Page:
Father Frans Claerhout (1919–2006) was a Belgian Catholic missionary to South Africa as well as a self-taught artist whose painting sales helped support the church’s work in and around the impoverished towns of Bloemfontein and Thaba ‘Nchu. For him, painting was an extension of his mission, for through it, he said, he sought to communicate joy and beauty. He often depicted the everyday scenes he observed around him—farmers harvesting grain, women carrying water or flowers, children playing, donkeys, chickens, sweethearts. Sometimes he transformed such scenes into biblical ones, such as the Annunciation, the Flight to Egypt, Peter’s denial, or the Good Shepherd.
Claerhout understood himself as having a dual vocation. In a 1999 interview with Esté de Klerk, he said, “I am a priest, but I am also an artist, and I have always combined the two. I am one and the same, Father Claerhout—priest and painter. Not two sides of a piece of bread but the whole piece.” In other words, he saw the two as perfectly integrated. He couldn’t turn over his priestly duties for part of the day to focus on his art, nor vice versa, because they were one and the same. In both roles, he administered the gospel.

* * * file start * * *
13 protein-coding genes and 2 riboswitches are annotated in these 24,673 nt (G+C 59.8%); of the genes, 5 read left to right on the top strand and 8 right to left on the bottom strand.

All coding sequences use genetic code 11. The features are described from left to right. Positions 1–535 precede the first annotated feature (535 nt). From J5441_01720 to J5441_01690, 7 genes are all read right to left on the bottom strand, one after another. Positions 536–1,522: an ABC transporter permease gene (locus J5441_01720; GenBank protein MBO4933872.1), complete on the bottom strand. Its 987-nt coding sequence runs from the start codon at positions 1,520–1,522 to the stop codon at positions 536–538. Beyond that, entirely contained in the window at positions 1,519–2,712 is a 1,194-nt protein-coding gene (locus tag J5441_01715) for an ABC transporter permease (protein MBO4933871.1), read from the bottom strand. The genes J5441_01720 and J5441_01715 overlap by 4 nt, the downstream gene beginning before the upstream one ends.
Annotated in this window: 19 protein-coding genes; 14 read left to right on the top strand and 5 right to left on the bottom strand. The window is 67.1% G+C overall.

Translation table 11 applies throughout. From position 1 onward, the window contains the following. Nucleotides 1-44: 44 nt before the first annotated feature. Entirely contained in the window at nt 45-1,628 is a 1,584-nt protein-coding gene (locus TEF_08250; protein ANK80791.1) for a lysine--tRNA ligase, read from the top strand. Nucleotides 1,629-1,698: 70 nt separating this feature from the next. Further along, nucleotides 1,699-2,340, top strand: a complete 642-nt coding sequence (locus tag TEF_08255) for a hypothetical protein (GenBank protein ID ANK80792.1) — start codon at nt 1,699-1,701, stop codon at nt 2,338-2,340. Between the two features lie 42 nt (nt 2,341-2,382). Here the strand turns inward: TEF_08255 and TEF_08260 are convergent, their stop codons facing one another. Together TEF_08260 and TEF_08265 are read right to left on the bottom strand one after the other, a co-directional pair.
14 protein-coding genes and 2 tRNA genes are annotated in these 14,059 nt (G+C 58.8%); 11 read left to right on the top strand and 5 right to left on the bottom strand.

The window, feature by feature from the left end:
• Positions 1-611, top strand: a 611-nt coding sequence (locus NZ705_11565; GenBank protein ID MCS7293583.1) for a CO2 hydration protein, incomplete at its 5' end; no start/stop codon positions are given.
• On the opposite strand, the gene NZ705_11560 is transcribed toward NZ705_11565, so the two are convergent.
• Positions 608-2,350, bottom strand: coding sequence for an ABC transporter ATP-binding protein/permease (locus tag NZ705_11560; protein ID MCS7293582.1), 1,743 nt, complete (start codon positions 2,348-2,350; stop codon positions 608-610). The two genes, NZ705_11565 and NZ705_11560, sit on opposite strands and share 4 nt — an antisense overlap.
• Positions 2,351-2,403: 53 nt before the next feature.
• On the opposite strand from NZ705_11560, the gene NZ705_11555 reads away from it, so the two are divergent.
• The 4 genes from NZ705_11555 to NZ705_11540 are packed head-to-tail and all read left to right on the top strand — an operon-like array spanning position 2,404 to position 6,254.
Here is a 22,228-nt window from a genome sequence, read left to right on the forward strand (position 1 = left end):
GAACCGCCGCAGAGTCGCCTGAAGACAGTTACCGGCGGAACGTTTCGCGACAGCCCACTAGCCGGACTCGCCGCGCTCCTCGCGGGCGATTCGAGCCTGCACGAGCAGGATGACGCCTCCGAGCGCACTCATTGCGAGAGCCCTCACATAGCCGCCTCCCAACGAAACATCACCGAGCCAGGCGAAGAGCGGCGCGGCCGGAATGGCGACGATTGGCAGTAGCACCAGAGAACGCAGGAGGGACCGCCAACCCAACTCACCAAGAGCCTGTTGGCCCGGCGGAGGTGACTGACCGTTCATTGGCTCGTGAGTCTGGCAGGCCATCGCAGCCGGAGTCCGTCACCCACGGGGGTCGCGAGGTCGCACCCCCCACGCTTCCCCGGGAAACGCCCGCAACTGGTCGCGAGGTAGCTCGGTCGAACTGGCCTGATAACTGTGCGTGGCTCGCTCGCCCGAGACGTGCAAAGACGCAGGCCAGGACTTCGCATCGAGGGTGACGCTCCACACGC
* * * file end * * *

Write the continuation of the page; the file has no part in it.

With the money Claerhout made from his paintings, he funded the building of twenty churches and several houses for families in addition to the purchase of eight vehicles for the transport of schoolchildren, the sick, and the elderly. He liked to think of himself as “a breadwinner for the church.”
One recurrent motif in Claerhout’s work is what he called the “sun catcher” (sonnevanger): a person cradling the sun in his or her arms or toting it by hand or by cart. “Catching the sun” is a phrase that Claerhout used often in his teaching and poetry in reference to possessing joy—warmth, light—in Christ. It engages a theological wordplay that’s been in use since the earliest developments of the English language: sun/Son. Christ is both.